24. Blade Runner
Where movies once showed us futures of vastly improved lives and a cleaner, more wholesome world, Blade Runner trapped us within claustrophobic cityscapes before post-apocalyptic films became popular. Its bleak outlook on a smoggy downtown Los Angeles set the gold standard for a future rife with overpopulation, limited resources, and oppression — all monitored by mega-corporations. Harrison Ford plays Rick Deckard, a man tasked with taking down rogue Replicants — bio-engineered super-humans bred for war and slave labor.
As Deckard looks further and further into the Replicants’ actions and motivations, his goal becomes increasingly questionable. The future Los Angeles, while technologically advanced, reminds us more of the lawless Old West or debauched ancient Rome. And despite all advancements, but mechanical and social, we see a vision of humanity that has once again relied on slavery of living organisms. Blade Runner uses its story and gorgeous art direction as a cautionary tale of a doomed future that has repeated the worst mistakes of the past.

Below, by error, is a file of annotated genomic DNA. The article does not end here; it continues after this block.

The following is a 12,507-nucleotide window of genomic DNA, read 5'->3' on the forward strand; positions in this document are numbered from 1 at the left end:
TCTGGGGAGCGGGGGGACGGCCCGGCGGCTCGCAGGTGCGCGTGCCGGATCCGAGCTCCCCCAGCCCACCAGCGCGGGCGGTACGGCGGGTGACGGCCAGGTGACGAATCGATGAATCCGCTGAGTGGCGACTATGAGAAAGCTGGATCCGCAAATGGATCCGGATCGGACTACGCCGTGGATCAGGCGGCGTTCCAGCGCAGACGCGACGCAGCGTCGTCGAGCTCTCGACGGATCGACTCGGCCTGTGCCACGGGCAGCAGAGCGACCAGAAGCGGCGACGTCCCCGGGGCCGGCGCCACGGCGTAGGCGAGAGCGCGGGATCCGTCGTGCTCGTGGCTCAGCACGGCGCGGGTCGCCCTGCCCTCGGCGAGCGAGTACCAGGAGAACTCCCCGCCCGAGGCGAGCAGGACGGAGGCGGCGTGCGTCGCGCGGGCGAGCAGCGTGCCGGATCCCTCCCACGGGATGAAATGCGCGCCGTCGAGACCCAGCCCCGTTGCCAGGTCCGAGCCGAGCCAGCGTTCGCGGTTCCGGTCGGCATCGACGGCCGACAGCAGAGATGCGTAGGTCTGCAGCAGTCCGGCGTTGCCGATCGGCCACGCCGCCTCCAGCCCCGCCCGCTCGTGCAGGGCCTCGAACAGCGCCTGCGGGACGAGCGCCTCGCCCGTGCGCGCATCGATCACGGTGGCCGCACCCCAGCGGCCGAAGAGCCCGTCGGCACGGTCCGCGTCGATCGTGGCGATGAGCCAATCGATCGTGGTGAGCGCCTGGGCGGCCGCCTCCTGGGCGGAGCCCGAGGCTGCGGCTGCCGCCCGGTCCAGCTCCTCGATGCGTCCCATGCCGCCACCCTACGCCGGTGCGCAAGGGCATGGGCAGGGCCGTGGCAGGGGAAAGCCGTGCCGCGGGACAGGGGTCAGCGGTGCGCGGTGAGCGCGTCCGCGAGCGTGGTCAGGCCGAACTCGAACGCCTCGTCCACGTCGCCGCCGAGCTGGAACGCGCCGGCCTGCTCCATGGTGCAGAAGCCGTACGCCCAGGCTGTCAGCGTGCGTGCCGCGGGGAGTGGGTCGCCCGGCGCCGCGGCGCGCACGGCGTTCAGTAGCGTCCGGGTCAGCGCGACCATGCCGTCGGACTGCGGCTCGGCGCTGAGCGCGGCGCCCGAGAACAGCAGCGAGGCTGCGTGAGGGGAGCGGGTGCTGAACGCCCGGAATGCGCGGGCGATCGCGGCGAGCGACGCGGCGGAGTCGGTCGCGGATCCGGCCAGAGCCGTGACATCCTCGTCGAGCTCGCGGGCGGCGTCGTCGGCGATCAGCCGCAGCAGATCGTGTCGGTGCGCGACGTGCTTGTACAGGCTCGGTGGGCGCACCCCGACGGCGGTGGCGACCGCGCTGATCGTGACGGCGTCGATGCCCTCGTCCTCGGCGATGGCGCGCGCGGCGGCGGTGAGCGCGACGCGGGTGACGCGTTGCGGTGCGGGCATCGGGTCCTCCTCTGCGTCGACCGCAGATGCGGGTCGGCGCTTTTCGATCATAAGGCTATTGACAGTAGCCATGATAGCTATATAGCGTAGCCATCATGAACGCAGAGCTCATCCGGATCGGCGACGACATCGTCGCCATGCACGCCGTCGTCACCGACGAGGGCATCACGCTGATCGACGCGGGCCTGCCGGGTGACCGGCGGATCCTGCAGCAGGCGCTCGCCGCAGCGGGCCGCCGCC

Image Source: IMDb